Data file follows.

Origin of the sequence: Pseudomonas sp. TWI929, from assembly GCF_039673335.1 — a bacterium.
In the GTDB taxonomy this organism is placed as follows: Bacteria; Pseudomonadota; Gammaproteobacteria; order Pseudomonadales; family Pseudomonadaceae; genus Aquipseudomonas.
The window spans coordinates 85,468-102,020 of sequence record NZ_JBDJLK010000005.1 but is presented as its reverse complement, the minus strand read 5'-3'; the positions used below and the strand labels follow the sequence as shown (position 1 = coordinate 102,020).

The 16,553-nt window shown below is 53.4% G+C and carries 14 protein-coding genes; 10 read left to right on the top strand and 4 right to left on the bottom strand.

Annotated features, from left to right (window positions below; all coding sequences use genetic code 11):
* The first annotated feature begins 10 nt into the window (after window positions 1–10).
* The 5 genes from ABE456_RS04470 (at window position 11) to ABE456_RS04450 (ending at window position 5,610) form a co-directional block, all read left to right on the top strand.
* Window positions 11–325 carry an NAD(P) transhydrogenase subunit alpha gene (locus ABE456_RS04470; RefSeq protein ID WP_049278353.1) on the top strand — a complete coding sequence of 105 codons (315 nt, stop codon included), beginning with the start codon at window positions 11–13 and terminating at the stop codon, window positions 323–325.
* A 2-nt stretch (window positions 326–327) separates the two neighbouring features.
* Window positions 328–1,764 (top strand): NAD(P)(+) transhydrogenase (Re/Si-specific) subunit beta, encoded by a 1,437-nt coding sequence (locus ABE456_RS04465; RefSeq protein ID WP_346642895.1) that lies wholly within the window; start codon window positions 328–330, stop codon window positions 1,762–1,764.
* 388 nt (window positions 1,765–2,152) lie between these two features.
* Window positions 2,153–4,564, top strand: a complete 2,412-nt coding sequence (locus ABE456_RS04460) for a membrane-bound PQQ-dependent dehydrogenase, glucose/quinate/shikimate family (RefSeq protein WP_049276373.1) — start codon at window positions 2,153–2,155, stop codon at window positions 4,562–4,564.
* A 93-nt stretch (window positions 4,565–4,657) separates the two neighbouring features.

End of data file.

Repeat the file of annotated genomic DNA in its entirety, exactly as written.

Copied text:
Origin of the sequence: Pseudomonas sp. TWI929, from assembly GCF_039673335.1 — a bacterium.
In the GTDB taxonomy this organism is placed as follows: Bacteria; Pseudomonadota; Gammaproteobacteria; order Pseudomonadales; family Pseudomonadaceae; genus Aquipseudomonas.
The window spans coordinates 85,468-102,020 of sequence record NZ_JBDJLK010000005.1 but is presented as its reverse complement, the minus strand read 5'-3'; the positions used below and the strand labels follow the sequence as shown (position 1 = coordinate 102,020).

The 16,553-nt window shown below is 53.4% G+C and carries 14 protein-coding genes; 10 read left to right on the top strand and 4 right to left on the bottom strand.

Annotated features, from left to right (window positions below; all coding sequences use genetic code 11):
* The first annotated feature begins 10 nt into the window (after window positions 1–10).
* The 5 genes from ABE456_RS04470 (at window position 11) to ABE456_RS04450 (ending at window position 5,610) form a co-directional block, all read left to right on the top strand.
* Window positions 11–325 carry an NAD(P) transhydrogenase subunit alpha gene (locus ABE456_RS04470; RefSeq protein ID WP_049278353.1) on the top strand — a complete coding sequence of 105 codons (315 nt, stop codon included), beginning with the start codon at window positions 11–13 and terminating at the stop codon, window positions 323–325.
* A 2-nt stretch (window positions 326–327) separates the two neighbouring features.
* Window positions 328–1,764 (top strand): NAD(P)(+) transhydrogenase (Re/Si-specific) subunit beta, encoded by a 1,437-nt coding sequence (locus ABE456_RS04465; RefSeq protein ID WP_346642895.1) that lies wholly within the window; start codon window positions 328–330, stop codon window positions 1,762–1,764.
* 388 nt (window positions 1,765–2,152) lie between these two features.
* Window positions 2,153–4,564, top strand: a complete 2,412-nt coding sequence (locus ABE456_RS04460) for a membrane-bound PQQ-dependent dehydrogenase, glucose/quinate/shikimate family (RefSeq protein WP_049276373.1) — start codon at window positions 2,153–2,155, stop codon at window positions 4,562–4,564.
* A 93-nt stretch (window positions 4,565–4,657) separates the two neighbouring features.